Merger control in times of crisis

Amongst us running this blog, there are different views on whether one should write about something with a direct link to Ukraine. Because we have lately received a number of questions on how to deal with (potential) merger control proceedings in jurisdictions or with regulators in crisis, I have opted to summarize what one might be able to draw from experience and what kind of questions currently seem to come up. The post looks at an example from the recent past and, inevitably, at Russia and Ukraine.

International merger control proceedings are a challenge in itself for companies. Potentially facing proceedings in jurisdictions or with regulators in crisis adds an entirely different layer of uncertainty. This post is written from and limited to the view of a practitioner advising companies on merger control proceedings globally. Questions on how to approach these proceedings when regulators or entire countries are in crisis fortunately only come up rarely (even though I wish they would not come up, for anyone, ever).

An example from the recent past: Brazil

In mid-2019, for nearly three months the Brazilian regulator lacked the internal quorum required to take decisions in merger cases, because the government had not nominated new commissioners in time to replace their departing predecessors. This left more than 70 transactions in limbo.

At the time, companies involved in ongoing proceedings – halted for what then was an uncertain period of time – would ask themselves how do deal with the situation and how to plan for their transaction timeline. Some decided not to accept the uncertainty and to instead close their transactions without clearance in Brazil. One of them was IBM, whose acquisition of Red Hat was ultimately cleared unconditionally. However, the parties were also fined approx. EUR 12.4 million for closing the transaction prior to clearance.


The current situation in Russia has a particular angle – at least for “Western” companies. The EU, amongst others, has imposed heavy sanctions on Russia. The International Competition Network, a global network of competition regulators, has suspended Russia’s regulator from participating in the network. Many companies (and law firms) have announced that they will leave the Russian market and will close their local operations – Russia has reportedly reacted by considering introducing a law to dispossess such companies.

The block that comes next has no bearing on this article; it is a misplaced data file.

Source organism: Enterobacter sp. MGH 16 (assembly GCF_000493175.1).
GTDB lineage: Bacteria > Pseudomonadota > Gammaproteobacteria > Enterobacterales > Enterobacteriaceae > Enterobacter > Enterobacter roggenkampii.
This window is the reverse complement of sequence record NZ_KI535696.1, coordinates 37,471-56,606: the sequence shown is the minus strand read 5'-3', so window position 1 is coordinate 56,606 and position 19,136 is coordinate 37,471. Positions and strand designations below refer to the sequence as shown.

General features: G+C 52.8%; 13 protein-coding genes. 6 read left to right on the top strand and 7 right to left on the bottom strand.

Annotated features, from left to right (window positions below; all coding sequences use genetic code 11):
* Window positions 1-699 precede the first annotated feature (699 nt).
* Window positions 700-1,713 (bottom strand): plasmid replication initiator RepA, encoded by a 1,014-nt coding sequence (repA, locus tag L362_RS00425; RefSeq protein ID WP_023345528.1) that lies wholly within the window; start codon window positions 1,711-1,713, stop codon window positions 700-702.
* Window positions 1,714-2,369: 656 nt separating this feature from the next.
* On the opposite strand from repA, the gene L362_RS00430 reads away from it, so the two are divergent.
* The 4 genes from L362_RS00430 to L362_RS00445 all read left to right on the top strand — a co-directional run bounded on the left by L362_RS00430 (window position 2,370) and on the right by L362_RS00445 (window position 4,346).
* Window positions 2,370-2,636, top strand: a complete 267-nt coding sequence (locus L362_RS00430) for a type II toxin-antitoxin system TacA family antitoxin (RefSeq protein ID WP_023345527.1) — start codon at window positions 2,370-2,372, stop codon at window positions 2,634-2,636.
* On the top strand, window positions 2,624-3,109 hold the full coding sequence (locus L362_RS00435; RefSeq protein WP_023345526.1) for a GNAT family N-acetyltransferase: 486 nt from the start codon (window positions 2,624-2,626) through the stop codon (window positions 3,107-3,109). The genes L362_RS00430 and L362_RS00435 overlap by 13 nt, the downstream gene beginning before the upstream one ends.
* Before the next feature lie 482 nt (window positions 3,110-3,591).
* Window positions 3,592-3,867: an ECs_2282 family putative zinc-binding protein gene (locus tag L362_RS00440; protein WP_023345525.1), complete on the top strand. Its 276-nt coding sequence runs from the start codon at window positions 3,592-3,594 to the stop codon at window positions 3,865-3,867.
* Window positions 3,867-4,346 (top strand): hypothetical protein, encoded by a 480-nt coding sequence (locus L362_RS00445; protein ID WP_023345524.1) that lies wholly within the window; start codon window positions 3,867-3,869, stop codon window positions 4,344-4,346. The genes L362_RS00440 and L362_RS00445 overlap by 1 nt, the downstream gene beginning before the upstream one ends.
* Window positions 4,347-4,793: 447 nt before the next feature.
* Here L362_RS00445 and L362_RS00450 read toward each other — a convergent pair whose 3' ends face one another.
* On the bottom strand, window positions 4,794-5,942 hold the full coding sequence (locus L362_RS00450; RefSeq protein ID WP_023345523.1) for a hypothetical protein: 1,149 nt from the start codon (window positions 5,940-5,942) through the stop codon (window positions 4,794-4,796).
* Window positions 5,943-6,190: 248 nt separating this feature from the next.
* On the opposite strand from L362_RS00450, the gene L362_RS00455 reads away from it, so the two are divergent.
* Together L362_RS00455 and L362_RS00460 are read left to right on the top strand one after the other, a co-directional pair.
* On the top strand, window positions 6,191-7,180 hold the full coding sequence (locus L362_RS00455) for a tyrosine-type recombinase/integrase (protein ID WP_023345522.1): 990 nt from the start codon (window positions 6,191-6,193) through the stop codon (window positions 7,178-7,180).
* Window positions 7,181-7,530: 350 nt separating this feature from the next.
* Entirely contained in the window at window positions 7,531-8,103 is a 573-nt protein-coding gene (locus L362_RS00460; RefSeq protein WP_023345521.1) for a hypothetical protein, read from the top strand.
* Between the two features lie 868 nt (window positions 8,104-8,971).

All of that of course does not change Russian merger control thresholds and the fact that transactions, including those involving Western companies, might require a filing in Russia. The parties to those transactions might ask themselves whether, in the current situation, there is a risk that “their” proceedings become political and the outcome thus more difficult to foresee, both on substance and timing-wise. The answer could be different for companies that continue to be active in Russia compared to companies which are about to close their local operations.


The war in Ukraine also brought up the question – very far down on any list of issues – how ongoing merger control proceedings in Ukraine would be treated, what parties who could only close a deal with clearance in Ukraine should do, and whether companies whose transactions triggered the Ukrainian merger control thresholds could and should still notify their transaction in Ukraine.

In a step that might be unprecedented, the Ukrainian regulator itself gave the answer: It announced that it would suspend the consideration of cases. Parties to ongoing merger control proceedings might then consider whether to wait for the review periods to formally expire, in which case the law foresees a tacit clearance. And parties to transactions that have not been notified but trigger the thresholds might ask whether they still need to formally apply for clearance and wait for the deadline to expire, knowing that the regulator has (at least partially) suspended its operation for the time being.

Way out

There is no easy way out for companies facing merger control in times (and jurisdictions) of crisis. The related questions are as much political as they are challenging, and the right answers are not easy to find. The answers will, in any event, be different for each company and each transaction. In most situations, there will likely be little to no precedent to look at, and at best only some experience to draw from.

[Photo by USGS on Unsplash]